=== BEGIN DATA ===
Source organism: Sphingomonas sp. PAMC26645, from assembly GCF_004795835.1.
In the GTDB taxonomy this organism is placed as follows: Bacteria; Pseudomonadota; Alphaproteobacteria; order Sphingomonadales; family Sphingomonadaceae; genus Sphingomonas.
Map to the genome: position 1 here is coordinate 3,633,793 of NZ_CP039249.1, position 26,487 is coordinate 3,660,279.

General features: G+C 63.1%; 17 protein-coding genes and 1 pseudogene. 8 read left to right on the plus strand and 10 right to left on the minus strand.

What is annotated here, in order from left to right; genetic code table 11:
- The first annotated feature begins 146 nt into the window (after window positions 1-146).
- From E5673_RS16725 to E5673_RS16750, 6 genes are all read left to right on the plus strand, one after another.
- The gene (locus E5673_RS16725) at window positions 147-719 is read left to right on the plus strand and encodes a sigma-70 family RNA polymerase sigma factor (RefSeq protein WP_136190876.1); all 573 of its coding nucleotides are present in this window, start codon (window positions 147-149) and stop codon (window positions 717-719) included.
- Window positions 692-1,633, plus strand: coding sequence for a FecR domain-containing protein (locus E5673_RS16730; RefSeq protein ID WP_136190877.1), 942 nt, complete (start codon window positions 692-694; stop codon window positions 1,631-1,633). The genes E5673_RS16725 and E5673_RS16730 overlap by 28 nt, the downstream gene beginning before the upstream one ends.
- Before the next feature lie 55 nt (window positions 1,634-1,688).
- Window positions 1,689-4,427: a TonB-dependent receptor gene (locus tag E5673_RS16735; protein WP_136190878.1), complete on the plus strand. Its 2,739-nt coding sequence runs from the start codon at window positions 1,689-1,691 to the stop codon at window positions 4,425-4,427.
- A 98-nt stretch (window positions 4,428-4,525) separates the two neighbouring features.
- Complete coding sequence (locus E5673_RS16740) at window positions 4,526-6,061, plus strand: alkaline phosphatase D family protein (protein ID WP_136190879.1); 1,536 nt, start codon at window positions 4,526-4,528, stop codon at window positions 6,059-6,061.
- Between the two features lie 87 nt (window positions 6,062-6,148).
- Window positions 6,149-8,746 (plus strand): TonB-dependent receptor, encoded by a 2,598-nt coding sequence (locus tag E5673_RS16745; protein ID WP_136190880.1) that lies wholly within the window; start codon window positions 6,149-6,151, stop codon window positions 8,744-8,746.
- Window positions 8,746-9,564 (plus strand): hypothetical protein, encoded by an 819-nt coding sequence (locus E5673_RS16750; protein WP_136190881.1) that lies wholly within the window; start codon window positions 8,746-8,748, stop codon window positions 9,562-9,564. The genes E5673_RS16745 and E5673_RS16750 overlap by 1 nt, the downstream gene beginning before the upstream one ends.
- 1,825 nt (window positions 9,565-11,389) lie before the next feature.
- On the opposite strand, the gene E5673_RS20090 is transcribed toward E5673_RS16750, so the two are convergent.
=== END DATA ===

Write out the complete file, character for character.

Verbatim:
Source organism: Sphingomonas sp. PAMC26645, from assembly GCF_004795835.1.
In the GTDB taxonomy this organism is placed as follows: Bacteria; Pseudomonadota; Alphaproteobacteria; order Sphingomonadales; family Sphingomonadaceae; genus Sphingomonas.
Map to the genome: position 1 here is coordinate 3,633,793 of NZ_CP039249.1, position 26,487 is coordinate 3,660,279.

General features: G+C 63.1%; 17 protein-coding genes and 1 pseudogene. 8 read left to right on the plus strand and 10 right to left on the minus strand.

What is annotated here, in order from left to right; genetic code table 11:
- The first annotated feature begins 146 nt into the window (after window positions 1-146).
- From E5673_RS16725 to E5673_RS16750, 6 genes are all read left to right on the plus strand, one after another.
- The gene (locus E5673_RS16725) at window positions 147-719 is read left to right on the plus strand and encodes a sigma-70 family RNA polymerase sigma factor (RefSeq protein WP_136190876.1); all 573 of its coding nucleotides are present in this window, start codon (window positions 147-149) and stop codon (window positions 717-719) included.
- Window positions 692-1,633, plus strand: coding sequence for a FecR domain-containing protein (locus E5673_RS16730; RefSeq protein ID WP_136190877.1), 942 nt, complete (start codon window positions 692-694; stop codon window positions 1,631-1,633). The genes E5673_RS16725 and E5673_RS16730 overlap by 28 nt, the downstream gene beginning before the upstream one ends.
- Before the next feature lie 55 nt (window positions 1,634-1,688).
- Window positions 1,689-4,427: a TonB-dependent receptor gene (locus tag E5673_RS16735; protein WP_136190878.1), complete on the plus strand. Its 2,739-nt coding sequence runs from the start codon at window positions 1,689-1,691 to the stop codon at window positions 4,425-4,427.
- A 98-nt stretch (window positions 4,428-4,525) separates the two neighbouring features.
- Complete coding sequence (locus E5673_RS16740) at window positions 4,526-6,061, plus strand: alkaline phosphatase D family protein (protein ID WP_136190879.1); 1,536 nt, start codon at window positions 4,526-4,528, stop codon at window positions 6,059-6,061.
- Between the two features lie 87 nt (window positions 6,062-6,148).
- Window positions 6,149-8,746 (plus strand): TonB-dependent receptor, encoded by a 2,598-nt coding sequence (locus tag E5673_RS16745; protein ID WP_136190880.1) that lies wholly within the window; start codon window positions 6,149-6,151, stop codon window positions 8,744-8,746.
- Window positions 8,746-9,564 (plus strand): hypothetical protein, encoded by an 819-nt coding sequence (locus E5673_RS16750; protein WP_136190881.1) that lies wholly within the window; start codon window positions 8,746-8,748, stop codon window positions 9,562-9,564. The genes E5673_RS16745 and E5673_RS16750 overlap by 1 nt, the downstream gene beginning before the upstream one ends.
- 1,825 nt (window positions 9,565-11,389) lie before the next feature.
- On the opposite strand, the gene E5673_RS20090 is transcribed toward E5673_RS16750, so the two are convergent.